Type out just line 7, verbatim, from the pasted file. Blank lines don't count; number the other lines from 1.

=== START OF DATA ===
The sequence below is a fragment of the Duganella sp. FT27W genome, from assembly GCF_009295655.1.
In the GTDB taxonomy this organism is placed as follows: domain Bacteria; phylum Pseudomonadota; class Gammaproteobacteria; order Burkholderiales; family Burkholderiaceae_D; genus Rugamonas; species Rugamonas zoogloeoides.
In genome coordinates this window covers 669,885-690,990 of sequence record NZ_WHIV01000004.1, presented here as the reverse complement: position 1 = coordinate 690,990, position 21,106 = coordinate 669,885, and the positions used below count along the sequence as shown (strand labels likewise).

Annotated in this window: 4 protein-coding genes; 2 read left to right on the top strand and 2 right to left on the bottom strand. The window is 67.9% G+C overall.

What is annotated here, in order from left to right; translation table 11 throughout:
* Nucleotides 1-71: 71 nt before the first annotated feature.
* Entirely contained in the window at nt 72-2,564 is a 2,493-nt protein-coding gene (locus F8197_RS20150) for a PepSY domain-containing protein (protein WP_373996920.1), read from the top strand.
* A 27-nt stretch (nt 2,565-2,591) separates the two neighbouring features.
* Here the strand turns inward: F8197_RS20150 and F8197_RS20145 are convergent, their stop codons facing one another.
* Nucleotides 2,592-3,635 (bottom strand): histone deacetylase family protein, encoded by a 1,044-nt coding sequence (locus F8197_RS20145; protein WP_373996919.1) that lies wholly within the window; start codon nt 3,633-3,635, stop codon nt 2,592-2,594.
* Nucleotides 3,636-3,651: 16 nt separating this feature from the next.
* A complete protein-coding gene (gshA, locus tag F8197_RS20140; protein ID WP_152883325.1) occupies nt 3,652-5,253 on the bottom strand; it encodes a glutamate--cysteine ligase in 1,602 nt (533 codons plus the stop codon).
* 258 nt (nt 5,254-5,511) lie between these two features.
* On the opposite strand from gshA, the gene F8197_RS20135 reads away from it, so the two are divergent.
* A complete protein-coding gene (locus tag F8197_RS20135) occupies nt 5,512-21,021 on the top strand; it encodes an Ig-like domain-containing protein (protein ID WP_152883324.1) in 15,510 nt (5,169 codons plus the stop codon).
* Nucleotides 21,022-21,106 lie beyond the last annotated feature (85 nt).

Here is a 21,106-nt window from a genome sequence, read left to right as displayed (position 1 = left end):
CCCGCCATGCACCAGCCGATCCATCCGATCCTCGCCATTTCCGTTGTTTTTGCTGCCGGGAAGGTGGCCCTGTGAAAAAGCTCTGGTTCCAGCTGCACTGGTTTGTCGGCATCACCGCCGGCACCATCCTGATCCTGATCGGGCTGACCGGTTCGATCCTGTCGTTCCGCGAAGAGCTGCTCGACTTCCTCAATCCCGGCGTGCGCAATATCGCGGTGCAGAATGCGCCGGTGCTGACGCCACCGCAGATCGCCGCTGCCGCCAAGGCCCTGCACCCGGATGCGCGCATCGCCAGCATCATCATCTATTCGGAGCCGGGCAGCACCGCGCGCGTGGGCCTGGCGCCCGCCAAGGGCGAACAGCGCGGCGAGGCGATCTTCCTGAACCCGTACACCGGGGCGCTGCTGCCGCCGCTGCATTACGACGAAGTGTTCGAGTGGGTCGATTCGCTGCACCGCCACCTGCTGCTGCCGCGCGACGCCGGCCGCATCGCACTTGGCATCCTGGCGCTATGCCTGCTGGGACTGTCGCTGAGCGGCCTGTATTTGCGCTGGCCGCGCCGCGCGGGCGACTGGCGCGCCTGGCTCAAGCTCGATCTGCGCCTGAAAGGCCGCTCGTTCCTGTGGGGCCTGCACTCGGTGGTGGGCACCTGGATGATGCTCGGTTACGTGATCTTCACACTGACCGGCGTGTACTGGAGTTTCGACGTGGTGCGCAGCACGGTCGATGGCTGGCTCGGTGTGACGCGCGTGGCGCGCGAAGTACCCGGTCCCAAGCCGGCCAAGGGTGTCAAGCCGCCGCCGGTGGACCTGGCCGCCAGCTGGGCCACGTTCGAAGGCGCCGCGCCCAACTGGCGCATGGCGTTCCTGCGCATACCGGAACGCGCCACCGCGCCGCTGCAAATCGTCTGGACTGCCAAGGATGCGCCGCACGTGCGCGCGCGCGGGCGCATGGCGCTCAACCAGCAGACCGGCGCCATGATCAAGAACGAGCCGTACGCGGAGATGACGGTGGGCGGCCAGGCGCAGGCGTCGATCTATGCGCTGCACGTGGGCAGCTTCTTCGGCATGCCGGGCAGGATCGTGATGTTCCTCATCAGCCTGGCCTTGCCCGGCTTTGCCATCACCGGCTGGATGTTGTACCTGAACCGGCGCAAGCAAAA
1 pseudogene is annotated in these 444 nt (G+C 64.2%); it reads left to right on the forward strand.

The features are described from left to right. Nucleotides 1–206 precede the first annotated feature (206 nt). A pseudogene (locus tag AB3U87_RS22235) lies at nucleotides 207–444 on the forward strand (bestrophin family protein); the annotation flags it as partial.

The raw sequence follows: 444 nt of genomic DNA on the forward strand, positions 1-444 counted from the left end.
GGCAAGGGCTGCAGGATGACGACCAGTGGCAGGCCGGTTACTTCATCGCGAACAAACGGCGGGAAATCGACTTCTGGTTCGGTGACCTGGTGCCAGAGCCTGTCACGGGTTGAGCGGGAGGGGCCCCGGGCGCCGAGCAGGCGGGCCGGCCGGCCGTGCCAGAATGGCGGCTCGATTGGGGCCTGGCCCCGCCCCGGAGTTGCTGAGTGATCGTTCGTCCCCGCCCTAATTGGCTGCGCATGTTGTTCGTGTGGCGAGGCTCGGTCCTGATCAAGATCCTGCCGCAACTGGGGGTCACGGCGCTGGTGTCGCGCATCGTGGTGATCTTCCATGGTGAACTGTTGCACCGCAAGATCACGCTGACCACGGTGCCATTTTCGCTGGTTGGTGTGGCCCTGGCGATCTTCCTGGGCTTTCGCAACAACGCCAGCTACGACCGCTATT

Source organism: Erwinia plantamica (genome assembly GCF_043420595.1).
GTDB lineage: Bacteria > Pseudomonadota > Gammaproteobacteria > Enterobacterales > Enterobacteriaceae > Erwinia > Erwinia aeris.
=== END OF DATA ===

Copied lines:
* Entirely contained in the window at nt 72-2,564 is a 2,493-nt protein-coding gene (locus F8197_RS20150) for a PepSY domain-containing protein (protein WP_373996920.1), read from the top strand.